That turned into a pissing match between the State and the judge (the state accusing him of a lack of jurisdiction), but he eventually ruled in favor of the State. In another case, he interpreted a statute in a way the state disagreed. Unless the judges of San Diego are really prosecutors-not-in-disguise, this sort of stuff happens every day. So, what then, caused them to hate him so? No one knows, except the prosecutor’s office, which isn’t talking. The Judge himself doesn’t know.
It’s only natural, however, when prosecutors make decisions in a clandestine manner that seem contrary to the administration of justice, to ascribe nefarious motivations to such actions. Perhaps we will be proven wrong at some point down the line, but now, as it stands, it seems they do not like this judge and are using some procedural mechanism to prevent him presiding over any cases.
Not only is this extremely inefficient (one judge sitting idle in these days of tremendous workload?), but is also casts an ugly shadow on the rest of the courthouse. In our criminal justice system, a judge is supposed to be an impartial presence: someone who ensures that a trial proceeds smoothly and makes rulings of law. The nuts and bolts of the criminal case – the facts – are left to the parties. Is it fair to draw an inference that the prosecutor’s office expects judges only to side with them and a judge who shows a hint of independence is thus an obstacle to the administration of “justice”? Are the other judges in San Diego merely lemmings who follow the prosecutor’s office with nary an independent thought? It would certainly seem that way.
Now, I’m not saying that “judge shopping” doesn’t occur. It does, but in more subtle and less ugly ways. You have a complex legal issue? You might want to try and get it before an eminent jurist. You have an uppity prosecutor? You might want to try and have the trial before a no-nonsense judge. These, usually, are not done to subvert the administration of justice, but rather to ensure the smooth and fair administration of the process of the trial.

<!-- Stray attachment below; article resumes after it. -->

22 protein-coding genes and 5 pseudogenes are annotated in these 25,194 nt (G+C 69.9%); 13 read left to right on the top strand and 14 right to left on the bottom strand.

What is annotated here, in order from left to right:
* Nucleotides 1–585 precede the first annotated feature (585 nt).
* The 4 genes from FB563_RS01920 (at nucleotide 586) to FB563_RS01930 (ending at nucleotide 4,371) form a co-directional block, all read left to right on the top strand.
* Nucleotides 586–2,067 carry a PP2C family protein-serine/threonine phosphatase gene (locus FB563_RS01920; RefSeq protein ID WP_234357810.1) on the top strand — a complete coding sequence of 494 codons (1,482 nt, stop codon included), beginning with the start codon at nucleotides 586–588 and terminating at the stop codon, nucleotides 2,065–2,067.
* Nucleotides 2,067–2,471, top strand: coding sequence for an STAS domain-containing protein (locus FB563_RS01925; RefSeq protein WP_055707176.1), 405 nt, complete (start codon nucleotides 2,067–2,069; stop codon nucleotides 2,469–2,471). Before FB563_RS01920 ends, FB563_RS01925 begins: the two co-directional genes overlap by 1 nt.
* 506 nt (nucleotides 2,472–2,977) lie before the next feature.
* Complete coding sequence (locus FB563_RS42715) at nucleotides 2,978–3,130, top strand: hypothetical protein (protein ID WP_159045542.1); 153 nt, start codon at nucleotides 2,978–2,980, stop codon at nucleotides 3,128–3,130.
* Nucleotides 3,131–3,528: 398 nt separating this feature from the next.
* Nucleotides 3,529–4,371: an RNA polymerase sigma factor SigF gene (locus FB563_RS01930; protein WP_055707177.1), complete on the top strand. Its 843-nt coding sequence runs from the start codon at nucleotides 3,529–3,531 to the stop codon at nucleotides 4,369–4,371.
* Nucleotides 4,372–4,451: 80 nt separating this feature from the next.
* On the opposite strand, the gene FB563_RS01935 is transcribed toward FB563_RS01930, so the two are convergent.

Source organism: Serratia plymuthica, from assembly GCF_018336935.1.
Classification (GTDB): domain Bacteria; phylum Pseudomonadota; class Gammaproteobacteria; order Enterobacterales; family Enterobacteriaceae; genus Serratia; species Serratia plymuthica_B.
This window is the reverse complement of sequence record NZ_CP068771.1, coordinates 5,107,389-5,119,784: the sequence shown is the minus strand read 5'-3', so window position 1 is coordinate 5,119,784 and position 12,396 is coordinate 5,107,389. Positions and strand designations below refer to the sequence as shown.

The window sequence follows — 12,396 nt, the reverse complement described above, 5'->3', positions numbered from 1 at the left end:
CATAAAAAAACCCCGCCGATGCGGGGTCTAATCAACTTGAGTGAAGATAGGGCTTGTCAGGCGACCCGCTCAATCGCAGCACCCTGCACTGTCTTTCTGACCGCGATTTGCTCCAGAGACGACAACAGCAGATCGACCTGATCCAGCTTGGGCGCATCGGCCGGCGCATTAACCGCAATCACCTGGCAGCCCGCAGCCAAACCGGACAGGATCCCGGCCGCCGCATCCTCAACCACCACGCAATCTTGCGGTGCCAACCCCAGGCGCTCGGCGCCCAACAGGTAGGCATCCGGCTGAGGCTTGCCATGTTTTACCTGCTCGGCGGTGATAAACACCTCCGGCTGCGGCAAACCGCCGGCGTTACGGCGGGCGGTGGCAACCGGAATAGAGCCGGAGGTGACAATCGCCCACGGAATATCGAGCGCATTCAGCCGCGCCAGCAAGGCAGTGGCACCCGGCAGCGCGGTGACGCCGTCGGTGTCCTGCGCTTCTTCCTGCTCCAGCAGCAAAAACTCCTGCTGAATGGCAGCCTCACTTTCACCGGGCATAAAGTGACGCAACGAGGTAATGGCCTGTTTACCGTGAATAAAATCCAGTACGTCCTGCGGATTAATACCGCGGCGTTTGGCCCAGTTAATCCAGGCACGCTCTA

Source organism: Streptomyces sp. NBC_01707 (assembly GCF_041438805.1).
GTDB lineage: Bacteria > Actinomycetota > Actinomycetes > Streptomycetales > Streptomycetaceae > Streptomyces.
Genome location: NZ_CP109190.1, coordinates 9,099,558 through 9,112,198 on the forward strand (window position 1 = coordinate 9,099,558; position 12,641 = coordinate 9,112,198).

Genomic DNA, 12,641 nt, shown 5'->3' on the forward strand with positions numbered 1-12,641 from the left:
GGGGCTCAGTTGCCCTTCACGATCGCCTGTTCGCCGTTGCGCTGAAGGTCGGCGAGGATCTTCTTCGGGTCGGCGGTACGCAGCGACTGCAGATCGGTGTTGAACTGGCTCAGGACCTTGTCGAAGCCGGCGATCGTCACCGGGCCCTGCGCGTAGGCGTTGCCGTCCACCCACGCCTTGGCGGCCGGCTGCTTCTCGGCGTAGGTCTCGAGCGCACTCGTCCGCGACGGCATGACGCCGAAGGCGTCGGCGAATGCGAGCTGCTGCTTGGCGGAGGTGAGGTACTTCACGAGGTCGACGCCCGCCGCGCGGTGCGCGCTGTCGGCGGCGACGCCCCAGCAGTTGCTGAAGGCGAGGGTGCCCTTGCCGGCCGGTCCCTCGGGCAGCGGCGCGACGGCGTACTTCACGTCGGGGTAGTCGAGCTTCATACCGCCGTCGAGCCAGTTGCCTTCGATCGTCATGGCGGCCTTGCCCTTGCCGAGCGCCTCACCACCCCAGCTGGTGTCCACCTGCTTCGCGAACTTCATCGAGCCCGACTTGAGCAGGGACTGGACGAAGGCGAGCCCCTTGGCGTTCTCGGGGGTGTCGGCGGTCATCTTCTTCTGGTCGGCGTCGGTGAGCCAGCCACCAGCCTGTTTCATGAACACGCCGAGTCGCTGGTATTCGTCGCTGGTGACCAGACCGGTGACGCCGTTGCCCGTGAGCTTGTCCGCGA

To completely block one judge from sitting on any cases whatsoever for some undisclosed reason smacks of subterfuge and arrogance.
As a criminal defense lawyer, would I want to have a trial before a pro-defense judge (if there is such a beast)? Absolutely. Do I think that fact by itself would make a difference in the outcome of the case? Probably not. It might net me a favorable jury instruction or a helpful ruling on some questionable evidence, but the facts are the facts. And this is the key distinction: It is not my job to ensure the administration of justice or the appearance of a fair system. I have no obligation other than that to my clients. The prosecutor’s office, on the other hand (as appropriately stated in the press release quote above) represents “the people” as a whole and is obliged to not only prosecute crime, but to provide a fair and just system, which includes the appearance of propriety. [For a lengthy discussion of “justice” vis-a-vis the role of the defense lawyer, see the discussion that’s been making the rounds of the blogosphere here, complete with links to all the posts.]
And, since the title of this posts teases it, here’s the Soup Nazi: